His name was so familiar as many of our friends would mention him every now and then. For years, I’d hear how good an artist he was, how well he made caricatures and what a kind person he was.
I finally met him around 6 years ago. An American mestizo, he was tall and stocky— a mutual friend once commented that he looked every inch a friar. When he spoke, it became obvious that indeed, he was a benevolent soul as he could speak in the gentlest tone even as his guffaws were as loud as thunderclaps on a calm, moonless night.
Gilbert “Gibet” Torres was a pioneer animator. He is also the creator of Chuckie and a few other characters on familiar products. He was the artist Jose W. Diokno preferred. He was also a teacher and was a student for even a longer period—a student of the arts and of life itself. I remember the way he described his wife Arcie and how he knew she was the one he would marry when he first saw her at the top of the stairs of their office building. As it turned out, they were going to be working at the same unit!
Though my husband knew him since their college days, Alex, a mutual friend, introduced us. Alex, George (another mutual friend) and I taught at the same university in Manila. When Alex and I reconnected, we all got together and spent hours talking about anything and everything.
For a few years, we would meet around New Year in Chinatown. After a sumptuous lunch, we would walk and the three of them would discuss the Noli Me Tangere and would attempt to point out where Capitan Tiago’s house or some other structure the book mentioned would have stood. Sometimes, we would look at old buildings and they would explain to us the characteristics of the architecture at the time the buildings or churches were built.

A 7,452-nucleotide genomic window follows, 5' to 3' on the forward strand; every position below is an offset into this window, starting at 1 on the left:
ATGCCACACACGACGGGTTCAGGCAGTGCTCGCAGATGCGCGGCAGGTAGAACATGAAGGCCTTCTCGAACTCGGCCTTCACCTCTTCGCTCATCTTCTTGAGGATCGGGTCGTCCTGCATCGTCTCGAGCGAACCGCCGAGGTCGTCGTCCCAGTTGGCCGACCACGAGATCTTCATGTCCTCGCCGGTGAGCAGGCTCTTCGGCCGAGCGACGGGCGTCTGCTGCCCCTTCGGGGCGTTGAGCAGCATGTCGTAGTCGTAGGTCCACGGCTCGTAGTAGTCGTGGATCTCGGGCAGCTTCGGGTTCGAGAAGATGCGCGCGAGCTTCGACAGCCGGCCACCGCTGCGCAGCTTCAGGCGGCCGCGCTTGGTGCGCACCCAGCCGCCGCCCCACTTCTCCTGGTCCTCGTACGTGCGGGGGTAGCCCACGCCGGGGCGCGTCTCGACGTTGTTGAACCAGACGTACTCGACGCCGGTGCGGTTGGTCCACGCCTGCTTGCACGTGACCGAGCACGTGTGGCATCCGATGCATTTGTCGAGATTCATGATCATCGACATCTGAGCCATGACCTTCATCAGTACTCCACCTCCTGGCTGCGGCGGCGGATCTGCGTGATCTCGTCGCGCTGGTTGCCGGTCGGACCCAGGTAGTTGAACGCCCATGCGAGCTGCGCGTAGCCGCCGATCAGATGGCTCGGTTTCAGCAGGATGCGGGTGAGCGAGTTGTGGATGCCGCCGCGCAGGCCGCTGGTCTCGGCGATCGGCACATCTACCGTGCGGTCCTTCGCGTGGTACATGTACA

We would spend afternoons at our dining table with coffee and more stories, mostly about historical figures, heroes— those the general public knew and some, our own. There were times when we would meet at DZUP where George had a show and I would hear the same discussions we always had, but mostly about music.
Our last such get-together was at the UP Lagoon early this year. Arcie was not always able to join us, but this time, she did. We brought my brother along as they had all gone to the same boys’ elementary and high school (except for George). That was the last time I saw him in that mood—slightly thinner, perhaps, but with the same jolly spirit.
That is how I would like to remember this friend who was like an older brother to me. He would tell me ever so gently to be more understanding of others, sometimes sharing some observations, little disappointments and hurts. There were times when he was like a teenager, reminiscing their courtship days. Other times, he was a proud father and lately, a grateful lolo.
Though I would not say that I took him for granted, I always thought he would always be around and we would always have those engaging conversations. I should have known that when we visited the Lumads outside the UP DCMT complex, it would be one of the last times we would be together. He had just been released from hospital and he decided to go home earlier than usual.
Last week, as I prepared for a group report we were to present that day, I happened to see Arcie’s post, asking for prayers. By lunch time, I heard about the Supreme Court decision on the Libingan Ng Mga Bayani, immediately followed by a short message posted by Gibet’s daughter. He was gone.
There are many other stories to tell about him and what he did for others. His achievements were the drawings and the art works he created, the lessons his students learned, the friendships that grew because he was always there to listen and understand, and most of all, his family.
I am so grateful to have had Gibet as a friend. And I am even more grateful to Arcie and their family for having shared him with us.
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